A new United Nations report detailing chemical arms-related shipments from North Korea to Syria raises one big unanswered question: Who finances such illegal weapons deals?
After all, the Syrian government of Bashar al-Assad has very few financial resources of its own, and North Korea’s Kim Jong Un is known to use illicit sales of military wares to help bypass international sanctions targeting his country’s legitimate exports, and to finance his grip on power.
In the past, one of Assad’s strongest supporters, Iran, has been suspected of financing arms deals between Syria and North Korea. Separately, the Islamic Republic reportedly has cooperated with North Korea in developing nuclear- and missile-related armaments.
Iran’s military involvement supporting the Assad regime in Syria, as well the growing military presence of the Iranian Revolutionary Guard Corps and Iranian proxy militias in Lebanon, Iraq, Yemen, and all the way to Afghanistan, has worried rival Sunni regimes in the region, as well as Israel and, increasingly, the United States.
So did the Iranians finance the chemical shipment described in the UN report?
“It’s plausible that Assad’s largest financial and military backer would have paid for the shipment,” said Mark Dubowitz, CEO of the Foundation for Defense of Democracies, and one of the most prominent critics of the Iran regime in Washington.
Yet, as the FDD’s North Korea watcher Anthony Ruggiero explains, proving that connection is complex. Indeed, Ruggiero says, with Assad’s financial problems “it’s not clear what the Syrians have to offer as commodity” to Pyongyang. That might point to Iran—but North Korea’s financial transactions are “conducted through a web of front companies, so it’s not easy to track them down.”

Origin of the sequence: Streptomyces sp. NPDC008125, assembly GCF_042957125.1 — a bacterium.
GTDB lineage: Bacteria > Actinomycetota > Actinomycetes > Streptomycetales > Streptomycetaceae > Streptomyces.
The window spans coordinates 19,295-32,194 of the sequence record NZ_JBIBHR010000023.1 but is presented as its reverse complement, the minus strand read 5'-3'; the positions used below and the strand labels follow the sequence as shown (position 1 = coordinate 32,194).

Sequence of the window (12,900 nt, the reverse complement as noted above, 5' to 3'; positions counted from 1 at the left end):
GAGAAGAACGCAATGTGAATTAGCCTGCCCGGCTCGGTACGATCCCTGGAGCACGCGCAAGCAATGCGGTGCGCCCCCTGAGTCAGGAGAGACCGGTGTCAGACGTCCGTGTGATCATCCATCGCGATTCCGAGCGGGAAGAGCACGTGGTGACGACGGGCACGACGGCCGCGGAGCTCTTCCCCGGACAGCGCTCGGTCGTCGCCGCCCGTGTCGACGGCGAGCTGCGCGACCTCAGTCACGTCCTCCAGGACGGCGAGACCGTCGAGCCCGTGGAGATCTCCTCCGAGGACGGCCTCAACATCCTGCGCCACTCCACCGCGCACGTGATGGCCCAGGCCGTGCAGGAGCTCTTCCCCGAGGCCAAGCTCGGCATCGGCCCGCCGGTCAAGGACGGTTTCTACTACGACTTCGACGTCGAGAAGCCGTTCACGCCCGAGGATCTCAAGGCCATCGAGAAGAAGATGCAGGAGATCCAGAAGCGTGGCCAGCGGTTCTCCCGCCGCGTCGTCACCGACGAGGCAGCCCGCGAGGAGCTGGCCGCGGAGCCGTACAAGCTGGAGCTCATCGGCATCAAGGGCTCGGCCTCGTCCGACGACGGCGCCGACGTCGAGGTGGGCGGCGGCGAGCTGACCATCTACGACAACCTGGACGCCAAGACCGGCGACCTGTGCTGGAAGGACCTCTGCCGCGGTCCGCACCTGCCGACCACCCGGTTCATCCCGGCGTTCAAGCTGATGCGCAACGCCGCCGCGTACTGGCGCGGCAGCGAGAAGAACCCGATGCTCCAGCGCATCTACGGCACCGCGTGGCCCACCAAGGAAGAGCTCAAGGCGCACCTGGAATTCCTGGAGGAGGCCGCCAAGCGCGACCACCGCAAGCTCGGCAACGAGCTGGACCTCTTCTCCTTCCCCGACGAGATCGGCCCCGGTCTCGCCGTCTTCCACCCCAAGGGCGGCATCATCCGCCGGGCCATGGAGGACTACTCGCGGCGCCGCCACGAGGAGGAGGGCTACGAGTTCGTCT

Past actions may offer more clues. In 2007 Israel destroyed a nuclear facility in Syria’s Deir az Zour region. U.S. intelligence and the International Atomic Energy Agency concluded later that North Korea was involved in building the Syrian facility. According to Israeli intelligence sources cited in various press reports, Iran paid North Korea up to $1 billion to finance the nuclear project.
“Kim Jong Un is Assad’s closest ally—and also an ally of the Iranians,” Israeli Defense Minister Avigdor Lieberman told Walla, a popular Israeli news website, in April. He called North Korea, Iran, Syria, and Hezbollah “an axis of evil.”
The new report that once again triggered suspicions about the connection between Assad and Kim was prepared by a committee the UN Security Council established to monitor and enforce various sanctions imposed on North Korea for its refusal to abide by resolutions banning its nuclear and ballistic missile testing.
The UN panel is expected to present its findings to the council in a closed-door consultation on Friday. Until then, most officials say they will not comment on the report.
But one short passage from the 37-page panel report has already made a huge splash in diplomatic circles, as it deals with chemical weapons in Syria—the subject of a famous “red line” drawn by President Barack Obama and, more recently, the trigger for President Donald Trump to launch a rare American Tomahawk missile attack inside Syria.
The North Korea sanctions committee writes that it is “investigating reported prohibited chemical, ballistic missile and conventional arms cooperation” between Damascus and Pyongyang, according to a dispatch from Reuters. “Two member states interdicted shipments destined for Syria,” the UN report concludes, adding, “Another Member state informed the panel that it had reasons to believe that the goods were part of a… contract with Syria.”
The UN didn’t detail when or where the shipments were intercepted, nor precisely what was in them, only that they were sent by the Korean Mining Development Trading Corporation (KOMID), the sanctioned agents for Pyongyang’s arms deals, and were on their way to known front companies for Syria’s chemical weapons program.
The UN committee previously reported that Egypt intercepted in 2016 a banned North Korean arms shipment traveling through the Suez Canal.
Egypt is now the sub-head of the Security Council’s sanctions committee, along with Ukraine. The committee is headed by Italy. The ambassadors of those countries declined to talk about the confidential report.